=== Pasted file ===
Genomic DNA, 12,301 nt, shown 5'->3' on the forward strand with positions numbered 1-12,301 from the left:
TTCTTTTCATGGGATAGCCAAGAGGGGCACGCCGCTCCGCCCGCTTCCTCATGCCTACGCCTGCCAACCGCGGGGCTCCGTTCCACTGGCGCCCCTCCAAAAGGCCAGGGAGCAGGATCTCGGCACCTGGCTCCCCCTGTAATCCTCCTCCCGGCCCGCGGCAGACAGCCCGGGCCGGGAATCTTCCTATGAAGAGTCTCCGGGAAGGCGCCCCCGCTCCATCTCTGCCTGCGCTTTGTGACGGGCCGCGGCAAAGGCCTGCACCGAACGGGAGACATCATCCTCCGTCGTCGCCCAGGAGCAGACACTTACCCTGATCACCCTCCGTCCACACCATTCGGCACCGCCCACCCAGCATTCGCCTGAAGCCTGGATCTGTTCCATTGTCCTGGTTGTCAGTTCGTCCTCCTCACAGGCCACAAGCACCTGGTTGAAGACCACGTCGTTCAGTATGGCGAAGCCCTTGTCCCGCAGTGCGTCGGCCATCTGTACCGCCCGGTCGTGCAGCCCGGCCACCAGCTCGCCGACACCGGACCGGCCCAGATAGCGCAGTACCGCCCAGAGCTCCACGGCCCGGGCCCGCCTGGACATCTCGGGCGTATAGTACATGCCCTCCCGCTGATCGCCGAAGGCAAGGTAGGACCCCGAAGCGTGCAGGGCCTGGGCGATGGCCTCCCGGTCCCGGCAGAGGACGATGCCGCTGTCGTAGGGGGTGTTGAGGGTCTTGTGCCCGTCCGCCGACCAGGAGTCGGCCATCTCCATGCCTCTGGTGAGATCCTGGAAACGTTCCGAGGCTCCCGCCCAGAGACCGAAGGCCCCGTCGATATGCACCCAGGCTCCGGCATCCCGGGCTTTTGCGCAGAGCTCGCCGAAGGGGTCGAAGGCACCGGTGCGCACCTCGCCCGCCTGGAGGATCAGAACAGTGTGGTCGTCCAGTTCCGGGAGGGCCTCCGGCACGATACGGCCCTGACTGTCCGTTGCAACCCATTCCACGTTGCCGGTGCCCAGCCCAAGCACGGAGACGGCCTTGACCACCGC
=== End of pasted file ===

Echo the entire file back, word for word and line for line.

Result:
Genomic DNA, 12,301 nt, shown 5'->3' on the forward strand with positions numbered 1-12,301 from the left:
TTCTTTTCATGGGATAGCCAAGAGGGGCACGCCGCTCCGCCCGCTTCCTCATGCCTACGCCTGCCAACCGCGGGGCTCCGTTCCACTGGCGCCCCTCCAAAAGGCCAGGGAGCAGGATCTCGGCACCTGGCTCCCCCTGTAATCCTCCTCCCGGCCCGCGGCAGACAGCCCGGGCCGGGAATCTTCCTATGAAGAGTCTCCGGGAAGGCGCCCCCGCTCCATCTCTGCCTGCGCTTTGTGACGGGCCGCGGCAAAGGCCTGCACCGAACGGGAGACATCATCCTCCGTCGTCGCCCAGGAGCAGACACTTACCCTGATCACCCTCCGTCCACACCATTCGGCACCGCCCACCCAGCATTCGCCTGAAGCCTGGATCTGTTCCATTGTCCTGGTTGTCAGTTCGTCCTCCTCACAGGCCACAAGCACCTGGTTGAAGACCACGTCGTTCAGTATGGCGAAGCCCTTGTCCCGCAGTGCGTCGGCCATCTGTACCGCCCGGTCGTGCAGCCCGGCCACCAGCTCGCCGACACCGGACCGGCCCAGATAGCGCAGTACCGCCCAGAGCTCCACGGCCCGGGCCCGCCTGGACATCTCGGGCGTATAGTACATGCCCTCCCGCTGATCGCCGAAGGCAAGGTAGGACCCCGAAGCGTGCAGGGCCTGGGCGATGGCCTCCCGGTCCCGGCAGAGGACGATGCCGCTGTCGTAGGGGGTGTTGAGGGTCTTGTGCCCGTCCGCCGACCAGGAGTCGGCCATCTCCATGCCTCTGGTGAGATCCTGGAAACGTTCCGAGGCTCCCGCCCAGAGACCGAAGGCCCCGTCGATATGCACCCAGGCTCCGGCATCCCGGGCTTTTGCGCAGAGCTCGCCGAAGGGGTCGAAGGCACCGGTGCGCACCTCGCCCGCCTGGAGGATCAGAACAGTGTGGTCGTCCAGTTCCGGGAGGGCCTCCGGCACGATACGGCCCTGACTGTCCGTTGCAACCCATTCCACGTTGCCGGTGCCCAGCCCAAGCACGGAGACGGCCTTGACCACCGC